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Food

Rice Bar, the DTLA Filipino counter restaurant, is closing

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One of the bowls of Filipino comfort food at Rice Bar.
(Ricardo DeAratanha / Los Angeles Times)

Rice Bar, chef Charles Olalia’s tiny Filipino restaurant in downtown Los Angeles, is closing; the last day of service is Friday.

“After four years in our tiny kitchen, we have connected with an amazing community that gave back 10-fold,” Olalia wrote in an email. “It was an experience of a lifetime that I will be forever grateful for.” Olalia wrote that the lease on the space is up and he decided not to renew it.

Olalia opened Rice Bar the summer of 2015 in a 275-square-foot space, serving the food he grew up with in Manila to the folks who gathered for lunch at the seven-seat counter. The chef built his dishes of adobo, pancit, lechon and more with heirloom rice, farmers market produce, housemade longanisa and dried anchovies, combining local ingredients, classical technique and homey dishes — he once featured a different version of adobo every week for nearly a year.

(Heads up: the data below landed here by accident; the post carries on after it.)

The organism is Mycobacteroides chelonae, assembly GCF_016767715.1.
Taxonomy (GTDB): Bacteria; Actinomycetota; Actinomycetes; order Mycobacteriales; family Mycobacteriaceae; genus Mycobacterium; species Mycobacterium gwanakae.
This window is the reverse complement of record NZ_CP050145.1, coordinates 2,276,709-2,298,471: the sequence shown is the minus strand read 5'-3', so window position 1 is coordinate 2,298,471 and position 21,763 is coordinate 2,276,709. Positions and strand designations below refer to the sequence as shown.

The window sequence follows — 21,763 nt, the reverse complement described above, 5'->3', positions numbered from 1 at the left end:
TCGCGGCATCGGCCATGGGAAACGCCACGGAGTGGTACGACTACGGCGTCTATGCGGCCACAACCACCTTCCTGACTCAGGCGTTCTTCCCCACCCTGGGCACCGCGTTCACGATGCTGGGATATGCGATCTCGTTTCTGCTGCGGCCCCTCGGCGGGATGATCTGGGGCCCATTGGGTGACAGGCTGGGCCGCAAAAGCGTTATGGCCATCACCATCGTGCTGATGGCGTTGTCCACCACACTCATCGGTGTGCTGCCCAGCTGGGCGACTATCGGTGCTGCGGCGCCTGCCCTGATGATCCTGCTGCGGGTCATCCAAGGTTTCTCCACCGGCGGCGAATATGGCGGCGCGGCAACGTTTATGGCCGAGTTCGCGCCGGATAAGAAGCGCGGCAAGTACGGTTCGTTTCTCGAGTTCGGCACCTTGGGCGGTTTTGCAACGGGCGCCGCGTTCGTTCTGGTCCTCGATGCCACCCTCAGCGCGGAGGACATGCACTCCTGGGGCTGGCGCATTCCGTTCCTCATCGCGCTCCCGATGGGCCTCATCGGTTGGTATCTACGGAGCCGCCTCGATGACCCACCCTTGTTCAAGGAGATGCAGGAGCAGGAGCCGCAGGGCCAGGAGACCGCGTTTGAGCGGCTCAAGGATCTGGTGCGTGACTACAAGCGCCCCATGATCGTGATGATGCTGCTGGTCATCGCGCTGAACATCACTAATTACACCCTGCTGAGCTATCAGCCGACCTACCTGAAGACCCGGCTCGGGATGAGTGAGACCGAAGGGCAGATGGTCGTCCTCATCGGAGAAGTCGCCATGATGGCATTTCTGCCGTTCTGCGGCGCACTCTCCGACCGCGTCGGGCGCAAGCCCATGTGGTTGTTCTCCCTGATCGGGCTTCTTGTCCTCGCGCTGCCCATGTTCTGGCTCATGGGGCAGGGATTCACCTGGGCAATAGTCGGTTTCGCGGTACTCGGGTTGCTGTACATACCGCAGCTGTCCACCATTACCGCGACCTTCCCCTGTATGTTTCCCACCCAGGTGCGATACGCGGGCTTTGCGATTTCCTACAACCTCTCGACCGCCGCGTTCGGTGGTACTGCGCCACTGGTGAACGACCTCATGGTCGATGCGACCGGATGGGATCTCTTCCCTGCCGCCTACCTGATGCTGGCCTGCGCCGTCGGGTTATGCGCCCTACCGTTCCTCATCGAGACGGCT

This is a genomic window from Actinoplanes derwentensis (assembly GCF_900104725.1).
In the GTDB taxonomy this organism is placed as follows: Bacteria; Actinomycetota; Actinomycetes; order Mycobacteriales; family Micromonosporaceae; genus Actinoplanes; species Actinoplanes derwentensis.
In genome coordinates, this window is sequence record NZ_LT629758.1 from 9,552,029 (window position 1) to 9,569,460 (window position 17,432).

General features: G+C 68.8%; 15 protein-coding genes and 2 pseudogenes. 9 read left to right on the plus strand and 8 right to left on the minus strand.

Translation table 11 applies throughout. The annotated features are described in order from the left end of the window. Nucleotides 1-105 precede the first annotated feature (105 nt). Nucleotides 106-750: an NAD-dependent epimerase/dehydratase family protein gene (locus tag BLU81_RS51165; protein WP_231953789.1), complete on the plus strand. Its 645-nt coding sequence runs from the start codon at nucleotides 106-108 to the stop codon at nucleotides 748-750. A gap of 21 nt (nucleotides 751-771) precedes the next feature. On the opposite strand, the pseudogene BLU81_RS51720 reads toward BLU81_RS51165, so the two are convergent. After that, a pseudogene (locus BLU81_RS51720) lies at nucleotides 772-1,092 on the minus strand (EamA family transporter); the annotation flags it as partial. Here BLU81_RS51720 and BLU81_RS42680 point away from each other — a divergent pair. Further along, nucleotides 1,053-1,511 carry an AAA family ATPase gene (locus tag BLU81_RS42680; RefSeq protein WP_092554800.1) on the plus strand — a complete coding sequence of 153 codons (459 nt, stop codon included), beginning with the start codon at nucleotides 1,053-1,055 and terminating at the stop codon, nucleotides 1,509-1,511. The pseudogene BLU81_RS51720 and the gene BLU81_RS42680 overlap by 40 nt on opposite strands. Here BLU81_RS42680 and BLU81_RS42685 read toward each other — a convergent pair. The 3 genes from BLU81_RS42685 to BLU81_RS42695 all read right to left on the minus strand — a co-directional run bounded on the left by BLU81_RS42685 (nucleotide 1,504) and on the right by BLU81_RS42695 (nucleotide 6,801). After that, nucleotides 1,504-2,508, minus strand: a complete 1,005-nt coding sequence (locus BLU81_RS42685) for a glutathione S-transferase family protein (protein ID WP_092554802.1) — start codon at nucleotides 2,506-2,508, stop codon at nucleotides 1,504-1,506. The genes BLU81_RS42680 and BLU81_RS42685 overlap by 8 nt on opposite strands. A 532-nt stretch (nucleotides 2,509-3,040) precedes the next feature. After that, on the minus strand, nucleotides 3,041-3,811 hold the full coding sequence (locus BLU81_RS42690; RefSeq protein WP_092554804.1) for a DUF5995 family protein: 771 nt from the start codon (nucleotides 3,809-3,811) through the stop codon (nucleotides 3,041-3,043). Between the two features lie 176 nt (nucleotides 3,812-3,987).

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Before opening his own place, the chef had spent most of his 12-year career in American kitchens cooking French food, including at Guy Savoy, the French Laundry and four years at Patina, where he was Joachim Splichal’s executive chef until 2014. Olalia opened his second restaurant, Ma’am Sir, a more sophisticated take on Filipino cuisine in a space with seven times the capacity, in 2018. Over the years, both Rice Bar and Ma’am Sir made appearances on our 101 best restaurants list.

As the late Jonathan Gold wrote in The Times, “After so many years of neglect, modernized Filipino cooking is finally coming into its own, and Olalia’s tiny counter has a lot to do with its renaissance.”

“I hope to raise the Rice Bar flag again soon,” Olalia wrote.

419 W. Seventh St., Los Angeles; (213) 807-5341; ricebarla.com, @ricebarla.

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amy.scattergood@latimes.com

Instagram: @AScattergood


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